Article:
POPE John Paul II is setting a record his successors will find hard to beat.

This year, he is set to canonize nine candidates for sainthood, adding to the 456 he has canonized over his 23-year papacy.

In a public consistory last Feb. 26, the Holy Father announced the schedule of canonizations, which include that of Josemaria Escriva de Balaguer, founder of the Opus Dei; Pio de Pietrelcina, the Franciscan Capuchin friar who received the stigmata; and Juan Diego Cuauhlatoatzin, the visionary of Guadalupe.

Since the processes of canonization and beatification were formalized in 1588, only 302 persons became saints while 1,201 were beatified. John Paul II alone has beatified 1,282.

Padre Pio will be raised to the altar on June 16. Then, on July 30, the Pope will fly from the World Youth Day celebration in Toronto to Mexico to canonize Blessed Juan Diego, after which he will fly to Guatemala for the canonization of its first saint, Pedro de San Jose Betancur, on the following day. Finally, the Pope will canonize Blessed Josemaria on Oct. 6.

The other soon-to-be saints are Alonso de Orozco, an Augustinian; Ignazio da Santhia, a Capuchin; Umile da Bisignano, a Franciscan; Paulina do Coracao Agonizante de Jesus, founder of the Congregation of the Little Sisters of the Immaculate Conception; and Benedetta Cambiagio Frassinello, founder of the Institute of Benedictine Sisters of Providence. They will be canonized on May 19.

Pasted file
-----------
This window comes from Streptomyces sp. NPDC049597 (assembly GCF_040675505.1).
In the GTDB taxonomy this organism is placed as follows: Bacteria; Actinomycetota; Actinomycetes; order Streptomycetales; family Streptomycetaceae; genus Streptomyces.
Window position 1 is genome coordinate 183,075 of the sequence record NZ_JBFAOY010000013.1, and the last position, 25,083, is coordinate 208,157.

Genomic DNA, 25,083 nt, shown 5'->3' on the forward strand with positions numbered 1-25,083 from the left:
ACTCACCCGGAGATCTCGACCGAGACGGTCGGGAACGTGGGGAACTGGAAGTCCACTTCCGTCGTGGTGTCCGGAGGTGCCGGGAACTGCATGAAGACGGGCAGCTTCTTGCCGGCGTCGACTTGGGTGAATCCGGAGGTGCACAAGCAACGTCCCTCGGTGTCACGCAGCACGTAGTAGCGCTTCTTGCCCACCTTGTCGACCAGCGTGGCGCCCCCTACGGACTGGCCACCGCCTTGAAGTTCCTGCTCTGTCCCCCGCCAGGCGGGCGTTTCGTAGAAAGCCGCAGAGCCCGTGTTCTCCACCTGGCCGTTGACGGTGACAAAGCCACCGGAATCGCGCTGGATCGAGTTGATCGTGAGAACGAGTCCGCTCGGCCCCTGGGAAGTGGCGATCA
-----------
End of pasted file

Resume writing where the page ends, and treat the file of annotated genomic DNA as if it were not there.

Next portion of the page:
Meanwhile, Mother Teresa of Calcutta might be beatified before the year ends, advancing her case to sainthood faster than expected.

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Postulators for her cause reported that the gathering of evidence of “heroic virtue” in her life could be completed before Easter.

According to the Italian daily Avvenire, the positio, a summary of the 80 volumes of documents and oral testimony collected on the life of Mother Teresa, would be ready for submission by Easter.

The Congregation for the Causes of Saints is examining a report of a miracle attributed to Mother Teresa’s intercession. In India, a 30-year-old woman, Monika Besra, is said to have suddenly recovered from both tuberculosis and a stomach tumor after neighbors prayed for Mother Teresa’s intercession.

Ordinarily, a cause for beatification cannot begin until five years after the candidate’s death. But in response to the popular clamor for a speedy process in Mother Teresa’s sainthood, Pope John Paul II waived the usual waiting period in 1999. Alder T. Almo with reports from the Catholic World News

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